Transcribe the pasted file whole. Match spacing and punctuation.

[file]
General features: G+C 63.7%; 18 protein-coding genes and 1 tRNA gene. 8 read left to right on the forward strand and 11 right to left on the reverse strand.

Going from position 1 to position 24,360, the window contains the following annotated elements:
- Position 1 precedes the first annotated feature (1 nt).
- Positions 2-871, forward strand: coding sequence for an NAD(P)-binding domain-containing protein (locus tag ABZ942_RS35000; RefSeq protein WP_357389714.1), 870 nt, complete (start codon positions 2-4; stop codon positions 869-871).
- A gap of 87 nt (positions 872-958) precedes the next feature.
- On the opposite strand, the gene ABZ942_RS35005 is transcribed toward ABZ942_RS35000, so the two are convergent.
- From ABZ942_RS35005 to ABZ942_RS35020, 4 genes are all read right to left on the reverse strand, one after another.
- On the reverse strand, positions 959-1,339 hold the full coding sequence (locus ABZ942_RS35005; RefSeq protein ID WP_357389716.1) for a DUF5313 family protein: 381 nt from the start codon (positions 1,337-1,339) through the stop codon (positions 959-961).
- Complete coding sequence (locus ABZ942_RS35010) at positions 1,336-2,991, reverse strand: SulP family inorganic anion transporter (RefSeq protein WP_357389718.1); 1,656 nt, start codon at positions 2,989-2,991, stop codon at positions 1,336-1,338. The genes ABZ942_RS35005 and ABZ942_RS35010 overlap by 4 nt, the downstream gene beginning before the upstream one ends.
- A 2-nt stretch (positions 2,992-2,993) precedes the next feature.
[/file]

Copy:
General features: G+C 63.7%; 18 protein-coding genes and 1 tRNA gene. 8 read left to right on the forward strand and 11 right to left on the reverse strand.

Going from position 1 to position 24,360, the window contains the following annotated elements:
- Position 1 precedes the first annotated feature (1 nt).
- Positions 2-871, forward strand: coding sequence for an NAD(P)-binding domain-containing protein (locus tag ABZ942_RS35000; RefSeq protein WP_357389714.1), 870 nt, complete (start codon positions 2-4; stop codon positions 869-871).
- A gap of 87 nt (positions 872-958) precedes the next feature.
- On the opposite strand, the gene ABZ942_RS35005 is transcribed toward ABZ942_RS35000, so the two are convergent.
- From ABZ942_RS35005 to ABZ942_RS35020, 4 genes are all read right to left on the reverse strand, one after another.
- On the reverse strand, positions 959-1,339 hold the full coding sequence (locus ABZ942_RS35005; RefSeq protein ID WP_357389716.1) for a DUF5313 family protein: 381 nt from the start codon (positions 1,337-1,339) through the stop codon (positions 959-961).
- Complete coding sequence (locus ABZ942_RS35010) at positions 1,336-2,991, reverse strand: SulP family inorganic anion transporter (RefSeq protein WP_357389718.1); 1,656 nt, start codon at positions 2,989-2,991, stop codon at positions 1,336-1,338. The genes ABZ942_RS35005 and ABZ942_RS35010 overlap by 4 nt, the downstream gene beginning before the upstream one ends.
- A 2-nt stretch (positions 2,992-2,993) precedes the next feature.